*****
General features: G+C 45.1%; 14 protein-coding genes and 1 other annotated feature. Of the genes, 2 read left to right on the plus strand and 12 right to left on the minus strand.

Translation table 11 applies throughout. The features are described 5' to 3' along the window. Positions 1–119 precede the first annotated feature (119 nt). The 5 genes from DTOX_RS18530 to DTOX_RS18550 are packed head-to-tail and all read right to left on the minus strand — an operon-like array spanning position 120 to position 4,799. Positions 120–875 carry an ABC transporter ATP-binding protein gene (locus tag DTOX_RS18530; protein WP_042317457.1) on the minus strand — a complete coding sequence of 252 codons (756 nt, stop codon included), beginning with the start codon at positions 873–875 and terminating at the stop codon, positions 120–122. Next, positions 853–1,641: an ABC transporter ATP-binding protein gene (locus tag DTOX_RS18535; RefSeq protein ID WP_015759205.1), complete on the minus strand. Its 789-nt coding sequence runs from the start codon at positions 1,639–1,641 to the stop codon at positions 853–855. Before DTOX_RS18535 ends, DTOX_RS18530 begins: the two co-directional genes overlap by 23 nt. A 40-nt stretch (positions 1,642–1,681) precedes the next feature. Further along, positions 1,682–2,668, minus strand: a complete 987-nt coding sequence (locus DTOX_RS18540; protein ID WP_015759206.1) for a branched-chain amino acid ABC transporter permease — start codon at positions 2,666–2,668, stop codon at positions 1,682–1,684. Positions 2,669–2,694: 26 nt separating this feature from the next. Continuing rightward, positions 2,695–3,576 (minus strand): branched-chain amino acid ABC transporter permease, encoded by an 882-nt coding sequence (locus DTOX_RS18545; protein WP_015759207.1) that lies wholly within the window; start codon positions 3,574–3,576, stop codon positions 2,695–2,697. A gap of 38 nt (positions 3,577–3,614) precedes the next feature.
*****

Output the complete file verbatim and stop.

General features: G+C 45.1%; 14 protein-coding genes and 1 other annotated feature. Of the genes, 2 read left to right on the plus strand and 12 right to left on the minus strand.

Translation table 11 applies throughout. The features are described 5' to 3' along the window. Positions 1–119 precede the first annotated feature (119 nt). The 5 genes from DTOX_RS18530 to DTOX_RS18550 are packed head-to-tail and all read right to left on the minus strand — an operon-like array spanning position 120 to position 4,799. Positions 120–875 carry an ABC transporter ATP-binding protein gene (locus tag DTOX_RS18530; protein WP_042317457.1) on the minus strand — a complete coding sequence of 252 codons (756 nt, stop codon included), beginning with the start codon at positions 873–875 and terminating at the stop codon, positions 120–122. Next, positions 853–1,641: an ABC transporter ATP-binding protein gene (locus tag DTOX_RS18535; RefSeq protein ID WP_015759205.1), complete on the minus strand. Its 789-nt coding sequence runs from the start codon at positions 1,639–1,641 to the stop codon at positions 853–855. Before DTOX_RS18535 ends, DTOX_RS18530 begins: the two co-directional genes overlap by 23 nt. A 40-nt stretch (positions 1,642–1,681) precedes the next feature. Further along, positions 1,682–2,668, minus strand: a complete 987-nt coding sequence (locus DTOX_RS18540; protein ID WP_015759206.1) for a branched-chain amino acid ABC transporter permease — start codon at positions 2,666–2,668, stop codon at positions 1,682–1,684. Positions 2,669–2,694: 26 nt separating this feature from the next. Continuing rightward, positions 2,695–3,576 (minus strand): branched-chain amino acid ABC transporter permease, encoded by an 882-nt coding sequence (locus DTOX_RS18545; protein WP_015759207.1) that lies wholly within the window; start codon positions 3,574–3,576, stop codon positions 2,695–2,697. A gap of 38 nt (positions 3,577–3,614) precedes the next feature.